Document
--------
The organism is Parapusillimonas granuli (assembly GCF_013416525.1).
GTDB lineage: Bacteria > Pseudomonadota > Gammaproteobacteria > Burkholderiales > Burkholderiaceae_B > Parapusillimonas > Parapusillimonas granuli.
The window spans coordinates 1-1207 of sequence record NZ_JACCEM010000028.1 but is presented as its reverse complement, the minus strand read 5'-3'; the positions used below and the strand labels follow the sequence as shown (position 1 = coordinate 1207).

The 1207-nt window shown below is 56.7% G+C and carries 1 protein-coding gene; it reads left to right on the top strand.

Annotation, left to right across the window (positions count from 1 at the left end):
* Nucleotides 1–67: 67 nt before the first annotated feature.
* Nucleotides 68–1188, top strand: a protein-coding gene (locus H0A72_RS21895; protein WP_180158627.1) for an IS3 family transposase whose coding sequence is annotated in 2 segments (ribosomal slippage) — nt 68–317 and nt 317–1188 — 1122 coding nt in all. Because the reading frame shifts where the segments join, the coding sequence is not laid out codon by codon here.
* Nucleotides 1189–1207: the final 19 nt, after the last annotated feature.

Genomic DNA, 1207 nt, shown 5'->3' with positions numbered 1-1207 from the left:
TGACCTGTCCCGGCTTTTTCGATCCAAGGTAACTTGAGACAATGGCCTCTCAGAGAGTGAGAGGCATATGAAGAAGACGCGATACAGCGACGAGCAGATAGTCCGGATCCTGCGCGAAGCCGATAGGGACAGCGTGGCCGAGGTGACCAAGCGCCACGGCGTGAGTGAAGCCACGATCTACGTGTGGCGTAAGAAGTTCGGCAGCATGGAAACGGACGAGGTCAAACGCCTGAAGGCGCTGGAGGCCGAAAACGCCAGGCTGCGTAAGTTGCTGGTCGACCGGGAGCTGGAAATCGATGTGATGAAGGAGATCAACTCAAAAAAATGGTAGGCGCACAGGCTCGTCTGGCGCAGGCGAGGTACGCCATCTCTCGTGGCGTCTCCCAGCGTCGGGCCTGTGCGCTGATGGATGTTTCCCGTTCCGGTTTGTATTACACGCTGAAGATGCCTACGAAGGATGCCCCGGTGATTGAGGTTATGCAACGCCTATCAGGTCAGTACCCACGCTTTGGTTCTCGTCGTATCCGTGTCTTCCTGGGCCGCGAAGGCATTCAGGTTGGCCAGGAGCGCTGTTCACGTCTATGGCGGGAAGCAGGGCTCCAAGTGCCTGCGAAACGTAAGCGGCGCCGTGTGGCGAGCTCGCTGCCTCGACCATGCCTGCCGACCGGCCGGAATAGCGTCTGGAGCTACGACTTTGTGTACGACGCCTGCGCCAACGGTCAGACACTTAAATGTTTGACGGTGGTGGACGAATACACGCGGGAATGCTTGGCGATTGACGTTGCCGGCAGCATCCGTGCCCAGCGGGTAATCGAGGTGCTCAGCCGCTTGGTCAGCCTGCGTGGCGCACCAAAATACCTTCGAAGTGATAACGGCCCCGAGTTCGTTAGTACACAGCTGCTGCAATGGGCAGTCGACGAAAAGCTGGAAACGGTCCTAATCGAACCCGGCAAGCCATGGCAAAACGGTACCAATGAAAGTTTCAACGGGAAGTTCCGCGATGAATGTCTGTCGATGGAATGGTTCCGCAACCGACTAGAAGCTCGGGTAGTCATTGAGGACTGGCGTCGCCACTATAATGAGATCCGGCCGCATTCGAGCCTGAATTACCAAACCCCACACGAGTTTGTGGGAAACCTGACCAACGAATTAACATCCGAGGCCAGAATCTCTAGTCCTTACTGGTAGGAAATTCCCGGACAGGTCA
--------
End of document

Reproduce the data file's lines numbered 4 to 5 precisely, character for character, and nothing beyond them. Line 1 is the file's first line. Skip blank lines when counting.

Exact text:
The 1207-nt window shown below is 56.7% G+C and carries 1 protein-coding gene; it reads left to right on the top strand.

Annotation, left to right across the window (positions count from 1 at the left end):